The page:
Review of The Words and Music of Brian Wilson
Christian Matijas-Mecca, Author
By Peter Reum
The Words and Music of Brian Wilson
By Christian Majitas-Mecca
The history of books covering biographic material regarding Brian Wilson has been hit and miss. Certain books have hit the target admirably, such as David Leaf's Beach Boys and the California Myth, Heroes and Villains by Steven Gaines, Timothy White's exceptional multi-generational book on the Wilson and Love families, Peter Carlin's biography of The Beach Boys and Brian Wilson, the excellent Jon Stebbins book on the life of Dennis Wilson, and Paul Williams' overview of the music of Brian Wilson and the Beach Boys. The recent "assisted autobiographies" of Brian Wilson and Michael Love add irreplaceable first person recollections of two Beach Boys whose perspectives differ at times from each other. Also the coverage of the first years of The Beach Boys' career by James Murphy is a comprehensive book written about The Beach Boys' early career.
Books about Brian Wilson are always incomplete up to the time they are published, because Brian Wilson is still creating great music and playing concerts with his excellent band. The most recent biography of Brian Wilson is focused on his artistic output instead of the drama that usually accompanies any author's perspective on Brian's musical output. Christian Matijas-Mecca, a person whose career has been dedicated to music and dance both academically, and in performance is a native of the South Bay section of Los Angeles and is familiar with what the area's influence was for The Beach Boys, and the dramatic change in demographical composition that has taken place since The Beach Boys' exit from the area to other parts of California's Southland.
The best books addressing Brian Wilson's music have been those that skip the melodrama and get right to the music that Brian has created as a Beach Boy and a solo artist. For too many years, criticism of Brian's music has been filtered through an opaque filter that either shades it by giving him a free pass due to his mental health or by evoking some sort of savant theory. In the latter scenario, Brian is presented in a manner similar to someone with autism who can play any song on the piano that he is asked to play perfectly on his first try without delay.
Obviously, neither of these situations remotely present Brian in valued and important roles that he has demonstrated as a young man and as an adult who has been responsible for three families, his parents and brothers, his first wife and their two children, and the family he has currently with Melinda Wilson.
The approach taken by Mr. Majitas-Mecca has the luxury of writing about Brian and his music with nearly sixty years of perspective in looking backward. The ability to focus on the music is useful in that Brian spent roughly 25 years as a Beach Boy, and 30 years as an artist performing with a selection of accomplished musicians he hand selected. There is something refreshing about being able to look back without having to qualify one's criticism and not having to make explanations for any reason. Suffice to say, there are enough books about anything except the music Brian composed and produced. There will be arguments over the decades as to who was the finest songwriter, recording producer, arranger, lyricist, innovator, live performer, AND people...learned people, working folks, other musicians, and scholars will vigorously debate their strong opinions.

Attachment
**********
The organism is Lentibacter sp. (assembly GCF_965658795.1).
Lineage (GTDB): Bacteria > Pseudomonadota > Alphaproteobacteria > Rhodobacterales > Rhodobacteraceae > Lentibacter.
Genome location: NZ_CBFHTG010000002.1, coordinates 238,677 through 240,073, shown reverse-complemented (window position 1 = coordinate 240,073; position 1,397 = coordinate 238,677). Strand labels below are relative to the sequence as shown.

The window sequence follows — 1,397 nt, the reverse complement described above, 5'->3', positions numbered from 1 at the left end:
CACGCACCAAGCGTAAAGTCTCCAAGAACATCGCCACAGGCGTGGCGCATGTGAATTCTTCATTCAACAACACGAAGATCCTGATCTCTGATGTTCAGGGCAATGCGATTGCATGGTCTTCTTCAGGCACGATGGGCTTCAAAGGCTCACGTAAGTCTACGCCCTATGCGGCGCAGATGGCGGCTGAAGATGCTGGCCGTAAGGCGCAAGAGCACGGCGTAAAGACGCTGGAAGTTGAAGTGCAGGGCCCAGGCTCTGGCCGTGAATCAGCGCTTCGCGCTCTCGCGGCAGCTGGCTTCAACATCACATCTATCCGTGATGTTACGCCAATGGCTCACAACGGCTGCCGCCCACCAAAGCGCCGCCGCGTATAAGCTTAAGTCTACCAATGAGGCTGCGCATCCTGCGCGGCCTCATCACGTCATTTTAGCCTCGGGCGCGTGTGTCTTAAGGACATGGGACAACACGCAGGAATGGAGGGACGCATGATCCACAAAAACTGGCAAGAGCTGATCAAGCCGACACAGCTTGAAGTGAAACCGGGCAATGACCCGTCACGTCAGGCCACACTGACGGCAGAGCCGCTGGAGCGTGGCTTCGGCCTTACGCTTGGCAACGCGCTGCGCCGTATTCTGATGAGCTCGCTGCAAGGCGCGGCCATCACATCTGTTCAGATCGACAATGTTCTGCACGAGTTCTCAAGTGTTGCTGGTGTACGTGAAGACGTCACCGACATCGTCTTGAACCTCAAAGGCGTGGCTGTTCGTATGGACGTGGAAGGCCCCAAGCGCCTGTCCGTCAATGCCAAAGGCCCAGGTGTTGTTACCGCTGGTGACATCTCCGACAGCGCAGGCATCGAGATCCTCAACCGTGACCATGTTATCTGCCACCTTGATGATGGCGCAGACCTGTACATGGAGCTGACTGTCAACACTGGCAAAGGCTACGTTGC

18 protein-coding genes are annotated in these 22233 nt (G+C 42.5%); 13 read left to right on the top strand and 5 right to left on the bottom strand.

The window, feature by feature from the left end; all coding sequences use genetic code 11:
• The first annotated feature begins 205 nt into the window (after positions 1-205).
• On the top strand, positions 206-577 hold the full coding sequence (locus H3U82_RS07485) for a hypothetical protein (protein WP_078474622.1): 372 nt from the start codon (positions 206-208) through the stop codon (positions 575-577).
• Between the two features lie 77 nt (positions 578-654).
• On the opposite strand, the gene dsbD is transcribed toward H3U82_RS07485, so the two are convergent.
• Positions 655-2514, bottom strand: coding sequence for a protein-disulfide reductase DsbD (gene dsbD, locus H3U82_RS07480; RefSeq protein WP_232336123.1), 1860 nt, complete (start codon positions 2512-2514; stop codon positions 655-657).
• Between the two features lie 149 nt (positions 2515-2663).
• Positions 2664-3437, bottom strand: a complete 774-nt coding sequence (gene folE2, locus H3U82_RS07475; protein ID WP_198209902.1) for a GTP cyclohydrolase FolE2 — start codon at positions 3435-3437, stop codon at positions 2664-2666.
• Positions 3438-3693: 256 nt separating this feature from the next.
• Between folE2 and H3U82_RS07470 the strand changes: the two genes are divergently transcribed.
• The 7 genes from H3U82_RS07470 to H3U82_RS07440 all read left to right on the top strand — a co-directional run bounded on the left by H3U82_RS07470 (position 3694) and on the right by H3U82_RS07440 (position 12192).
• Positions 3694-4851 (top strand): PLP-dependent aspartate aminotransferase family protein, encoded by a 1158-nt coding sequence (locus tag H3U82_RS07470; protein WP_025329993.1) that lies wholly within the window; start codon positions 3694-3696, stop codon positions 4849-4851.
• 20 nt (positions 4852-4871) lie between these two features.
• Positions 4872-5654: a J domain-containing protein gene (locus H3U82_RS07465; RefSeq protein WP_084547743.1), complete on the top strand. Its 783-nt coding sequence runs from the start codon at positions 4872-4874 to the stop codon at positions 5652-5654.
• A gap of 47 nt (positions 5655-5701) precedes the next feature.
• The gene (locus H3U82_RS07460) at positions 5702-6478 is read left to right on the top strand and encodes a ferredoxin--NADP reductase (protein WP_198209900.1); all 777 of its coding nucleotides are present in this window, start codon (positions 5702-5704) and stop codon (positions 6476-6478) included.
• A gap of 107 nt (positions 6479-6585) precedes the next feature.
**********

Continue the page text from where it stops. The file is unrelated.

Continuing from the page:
Mr. Majitas-Mecca has the advantaged position of being the latest scholar to tackle the complex story of Brian Wilson's life and music. Personally, I envy his timing. His outlook is the freshest, and he is one of those people who somehow understands Brian's music and life narrative. This is becoming a rare approach, as folks who like to read about men and women in a biographical light, often prefer People or US Magazine's gossipy content. This biography is one that is sympathetic but not fauning. It is very apparent that the author has listened closely to Brian's music and has done a thorough review of the literature spanning at least 45 years.
My criticisms of this volume are general, and not necessarily directed at Mr. Majitas-Mecca. Scholarly publishing houses like Praeger have thematic series which often have very structured formats with fairly strict guidelines as to length, illustrations, and source citation. It appears to me that Mr. Majitas-Mecca was under some contractual limitations regarding this book. There are no illustrations, with the emphasis centering on a thorough review of previous books and articles being the important research emphasis. This is evidence of an exhaustive literature review with excellent footnotes and clarifications throughout the book.
Finally, I would like to acknowledge the author's deep interest and affection for Brian Wilson and his music. In reading the book, it was apparent that Mr. Matijas-Mecca explained not only the details in Brian's life that impacted his music favorably or deleteriously, but what music of Brian's in his Beach Boys years and solo career was significant to him as the author critically. His book is a very welcome addition to my music library.
Copyright 2018 by Peter Reum- All Rights Reserved.